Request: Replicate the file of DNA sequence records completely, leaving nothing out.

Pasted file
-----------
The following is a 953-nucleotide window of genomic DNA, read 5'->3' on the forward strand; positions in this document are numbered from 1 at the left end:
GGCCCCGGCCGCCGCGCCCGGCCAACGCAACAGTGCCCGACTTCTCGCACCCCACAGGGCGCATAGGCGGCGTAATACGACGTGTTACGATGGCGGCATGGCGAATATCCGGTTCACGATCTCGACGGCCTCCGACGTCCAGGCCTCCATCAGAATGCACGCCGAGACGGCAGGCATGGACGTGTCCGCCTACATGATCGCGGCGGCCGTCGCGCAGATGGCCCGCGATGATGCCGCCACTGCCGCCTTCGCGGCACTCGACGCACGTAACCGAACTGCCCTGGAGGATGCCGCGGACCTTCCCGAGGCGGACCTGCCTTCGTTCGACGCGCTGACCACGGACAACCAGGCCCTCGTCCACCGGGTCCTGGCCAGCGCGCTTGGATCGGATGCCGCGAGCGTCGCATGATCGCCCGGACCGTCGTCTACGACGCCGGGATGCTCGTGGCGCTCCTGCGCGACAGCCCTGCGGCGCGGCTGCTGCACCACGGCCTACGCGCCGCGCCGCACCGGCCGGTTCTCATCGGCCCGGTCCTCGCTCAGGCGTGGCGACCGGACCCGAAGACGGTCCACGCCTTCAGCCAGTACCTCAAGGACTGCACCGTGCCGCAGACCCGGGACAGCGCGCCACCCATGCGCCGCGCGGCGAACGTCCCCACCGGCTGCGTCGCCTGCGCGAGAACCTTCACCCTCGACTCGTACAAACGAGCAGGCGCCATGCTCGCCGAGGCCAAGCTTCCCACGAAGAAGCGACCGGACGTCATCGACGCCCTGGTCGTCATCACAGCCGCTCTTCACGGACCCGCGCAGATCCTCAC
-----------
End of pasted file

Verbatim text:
The following is a 953-nucleotide window of genomic DNA, read 5'->3' on the forward strand; positions in this document are numbered from 1 at the left end:
GGCCCCGGCCGCCGCGCCCGGCCAACGCAACAGTGCCCGACTTCTCGCACCCCACAGGGCGCATAGGCGGCGTAATACGACGTGTTACGATGGCGGCATGGCGAATATCCGGTTCACGATCTCGACGGCCTCCGACGTCCAGGCCTCCATCAGAATGCACGCCGAGACGGCAGGCATGGACGTGTCCGCCTACATGATCGCGGCGGCCGTCGCGCAGATGGCCCGCGATGATGCCGCCACTGCCGCCTTCGCGGCACTCGACGCACGTAACCGAACTGCCCTGGAGGATGCCGCGGACCTTCCCGAGGCGGACCTGCCTTCGTTCGACGCGCTGACCACGGACAACCAGGCCCTCGTCCACCGGGTCCTGGCCAGCGCGCTTGGATCGGATGCCGCGAGCGTCGCATGATCGCCCGGACCGTCGTCTACGACGCCGGGATGCTCGTGGCGCTCCTGCGCGACAGCCCTGCGGCGCGGCTGCTGCACCACGGCCTACGCGCCGCGCCGCACCGGCCGGTTCTCATCGGCCCGGTCCTCGCTCAGGCGTGGCGACCGGACCCGAAGACGGTCCACGCCTTCAGCCAGTACCTCAAGGACTGCACCGTGCCGCAGACCCGGGACAGCGCGCCACCCATGCGCCGCGCGGCGAACGTCCCCACCGGCTGCGTCGCCTGCGCGAGAACCTTCACCCTCGACTCGTACAAACGAGCAGGCGCCATGCTCGCCGAGGCCAAGCTTCCCACGAAGAAGCGACCGGACGTCATCGACGCCCTGGTCGTCATCACAGCCGCTCTTCACGGACCCGCGCAGATCCTCAC